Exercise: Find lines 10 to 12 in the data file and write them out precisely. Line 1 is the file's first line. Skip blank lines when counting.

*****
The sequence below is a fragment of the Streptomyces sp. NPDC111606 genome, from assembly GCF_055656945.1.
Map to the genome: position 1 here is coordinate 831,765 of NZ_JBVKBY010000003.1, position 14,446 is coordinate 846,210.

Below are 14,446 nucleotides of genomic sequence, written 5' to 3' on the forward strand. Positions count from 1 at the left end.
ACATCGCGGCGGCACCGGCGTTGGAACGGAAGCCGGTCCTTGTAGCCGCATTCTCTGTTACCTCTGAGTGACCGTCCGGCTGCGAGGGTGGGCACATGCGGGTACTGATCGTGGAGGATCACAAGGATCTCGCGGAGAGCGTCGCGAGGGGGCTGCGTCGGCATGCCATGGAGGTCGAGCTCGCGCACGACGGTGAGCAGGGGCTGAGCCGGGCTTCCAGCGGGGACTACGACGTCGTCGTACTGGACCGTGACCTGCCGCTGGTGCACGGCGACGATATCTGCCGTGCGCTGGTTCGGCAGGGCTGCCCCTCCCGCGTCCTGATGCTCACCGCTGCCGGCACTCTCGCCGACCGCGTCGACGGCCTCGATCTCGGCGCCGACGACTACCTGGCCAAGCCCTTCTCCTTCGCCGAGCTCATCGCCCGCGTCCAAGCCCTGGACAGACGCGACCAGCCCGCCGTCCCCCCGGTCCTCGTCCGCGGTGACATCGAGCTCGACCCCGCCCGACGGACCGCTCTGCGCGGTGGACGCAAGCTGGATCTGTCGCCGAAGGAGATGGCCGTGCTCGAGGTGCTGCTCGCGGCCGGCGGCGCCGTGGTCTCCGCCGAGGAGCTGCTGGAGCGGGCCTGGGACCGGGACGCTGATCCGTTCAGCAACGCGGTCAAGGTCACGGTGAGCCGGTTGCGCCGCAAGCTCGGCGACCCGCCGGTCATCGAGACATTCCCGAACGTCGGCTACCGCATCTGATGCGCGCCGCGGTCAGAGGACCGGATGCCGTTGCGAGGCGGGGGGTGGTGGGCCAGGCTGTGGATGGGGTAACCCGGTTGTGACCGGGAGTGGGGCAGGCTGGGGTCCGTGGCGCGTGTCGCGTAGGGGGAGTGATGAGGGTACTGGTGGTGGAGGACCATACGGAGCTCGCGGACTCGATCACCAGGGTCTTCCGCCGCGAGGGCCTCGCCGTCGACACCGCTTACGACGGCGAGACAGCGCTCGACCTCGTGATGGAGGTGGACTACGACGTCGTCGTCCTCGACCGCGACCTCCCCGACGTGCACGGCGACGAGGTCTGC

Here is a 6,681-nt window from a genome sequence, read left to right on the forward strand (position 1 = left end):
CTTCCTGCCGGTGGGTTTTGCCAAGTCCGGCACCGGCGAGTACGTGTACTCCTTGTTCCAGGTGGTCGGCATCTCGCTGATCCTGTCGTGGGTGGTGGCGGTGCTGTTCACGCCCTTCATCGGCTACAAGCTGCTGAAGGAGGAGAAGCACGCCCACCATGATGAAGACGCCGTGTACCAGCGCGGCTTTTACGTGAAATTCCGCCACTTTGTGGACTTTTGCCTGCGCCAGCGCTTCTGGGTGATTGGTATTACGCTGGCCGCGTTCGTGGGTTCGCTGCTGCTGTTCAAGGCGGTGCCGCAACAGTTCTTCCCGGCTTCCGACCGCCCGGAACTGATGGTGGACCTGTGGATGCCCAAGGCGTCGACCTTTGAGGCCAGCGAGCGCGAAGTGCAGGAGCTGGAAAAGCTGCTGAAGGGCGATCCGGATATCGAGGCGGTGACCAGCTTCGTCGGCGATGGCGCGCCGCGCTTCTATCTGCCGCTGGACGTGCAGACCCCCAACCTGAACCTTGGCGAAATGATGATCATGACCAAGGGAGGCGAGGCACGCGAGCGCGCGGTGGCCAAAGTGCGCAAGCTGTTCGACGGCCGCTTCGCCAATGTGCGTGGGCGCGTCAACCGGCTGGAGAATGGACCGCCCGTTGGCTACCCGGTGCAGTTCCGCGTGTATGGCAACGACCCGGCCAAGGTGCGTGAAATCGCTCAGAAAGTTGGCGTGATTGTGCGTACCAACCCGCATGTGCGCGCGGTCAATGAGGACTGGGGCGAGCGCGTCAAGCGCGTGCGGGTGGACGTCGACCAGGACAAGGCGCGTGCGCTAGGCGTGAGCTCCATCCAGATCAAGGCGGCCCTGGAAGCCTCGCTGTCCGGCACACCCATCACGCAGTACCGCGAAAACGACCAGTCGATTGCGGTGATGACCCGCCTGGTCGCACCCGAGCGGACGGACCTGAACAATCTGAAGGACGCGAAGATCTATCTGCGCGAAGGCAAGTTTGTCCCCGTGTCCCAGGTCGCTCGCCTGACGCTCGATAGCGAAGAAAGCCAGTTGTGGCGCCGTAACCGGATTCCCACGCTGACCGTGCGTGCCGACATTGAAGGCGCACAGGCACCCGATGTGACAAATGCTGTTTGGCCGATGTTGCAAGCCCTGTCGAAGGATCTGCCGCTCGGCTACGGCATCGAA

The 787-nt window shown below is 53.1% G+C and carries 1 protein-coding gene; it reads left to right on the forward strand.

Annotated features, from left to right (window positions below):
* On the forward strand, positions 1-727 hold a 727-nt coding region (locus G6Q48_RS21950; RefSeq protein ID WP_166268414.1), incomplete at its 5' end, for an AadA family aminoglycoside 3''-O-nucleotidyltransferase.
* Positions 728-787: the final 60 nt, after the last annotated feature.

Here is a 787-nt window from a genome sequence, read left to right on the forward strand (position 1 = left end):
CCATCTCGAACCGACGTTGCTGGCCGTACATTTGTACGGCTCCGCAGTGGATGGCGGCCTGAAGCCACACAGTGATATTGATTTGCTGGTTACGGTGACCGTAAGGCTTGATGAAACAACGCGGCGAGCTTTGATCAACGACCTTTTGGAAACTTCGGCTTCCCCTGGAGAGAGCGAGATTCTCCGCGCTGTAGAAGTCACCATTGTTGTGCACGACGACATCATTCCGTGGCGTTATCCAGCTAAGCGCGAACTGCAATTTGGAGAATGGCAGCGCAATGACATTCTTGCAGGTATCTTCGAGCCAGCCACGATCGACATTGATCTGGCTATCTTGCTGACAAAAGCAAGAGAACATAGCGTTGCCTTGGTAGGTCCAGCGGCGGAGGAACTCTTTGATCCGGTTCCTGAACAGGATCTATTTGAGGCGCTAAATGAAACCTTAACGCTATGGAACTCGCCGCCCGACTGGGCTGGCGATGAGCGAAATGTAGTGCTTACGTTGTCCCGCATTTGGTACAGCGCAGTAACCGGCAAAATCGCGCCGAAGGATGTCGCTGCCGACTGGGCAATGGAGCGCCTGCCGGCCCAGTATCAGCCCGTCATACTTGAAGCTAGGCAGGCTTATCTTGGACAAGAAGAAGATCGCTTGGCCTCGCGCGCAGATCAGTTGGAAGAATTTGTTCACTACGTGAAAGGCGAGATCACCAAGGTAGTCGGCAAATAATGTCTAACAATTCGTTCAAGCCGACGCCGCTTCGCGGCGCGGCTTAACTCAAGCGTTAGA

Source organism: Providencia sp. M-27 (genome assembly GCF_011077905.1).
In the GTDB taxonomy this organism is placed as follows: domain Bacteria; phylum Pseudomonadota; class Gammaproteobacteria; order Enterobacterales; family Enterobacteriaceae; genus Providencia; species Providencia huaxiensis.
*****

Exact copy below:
* Positions 728-787: the final 60 nt, after the last annotated feature.

Here is a 787-nt window from a genome sequence, read left to right on the forward strand (position 1 = left end):
CCATCTCGAACCGACGTTGCTGGCCGTACATTTGTACGGCTCCGCAGTGGATGGCGGCCTGAAGCCACACAGTGATATTGATTTGCTGGTTACGGTGACCGTAAGGCTTGATGAAACAACGCGGCGAGCTTTGATCAACGACCTTTTGGAAACTTCGGCTTCCCCTGGAGAGAGCGAGATTCTCCGCGCTGTAGAAGTCACCATTGTTGTGCACGACGACATCATTCCGTGGCGTTATCCAGCTAAGCGCGAACTGCAATTTGGAGAATGGCAGCGCAATGACATTCTTGCAGGTATCTTCGAGCCAGCCACGATCGACATTGATCTGGCTATCTTGCTGACAAAAGCAAGAGAACATAGCGTTGCCTTGGTAGGTCCAGCGGCGGAGGAACTCTTTGATCCGGTTCCTGAACAGGATCTATTTGAGGCGCTAAATGAAACCTTAACGCTATGGAACTCGCCGCCCGACTGGGCTGGCGATGAGCGAAATGTAGTGCTTACGTTGTCCCGCATTTGGTACAGCGCAGTAACCGGCAAAATCGCGCCGAAGGATGTCGCTGCCGACTGGGCAATGGAGCGCCTGCCGGCCCAGTATCAGCCCGTCATACTTGAAGCTAGGCAGGCTTATCTTGGACAAGAAGAAGATCGCTTGGCCTCGCGCGCAGATCAGTTGGAAGAATTTGTTCACTACGTGAAAGGCGAGATCACCAAGGTAGTCGGCAAATAATGTCTAACAATTCGTTCAAGCCGACGCCGCTTCGCGGCGCGGCTTAACTCAAGCGTTAGA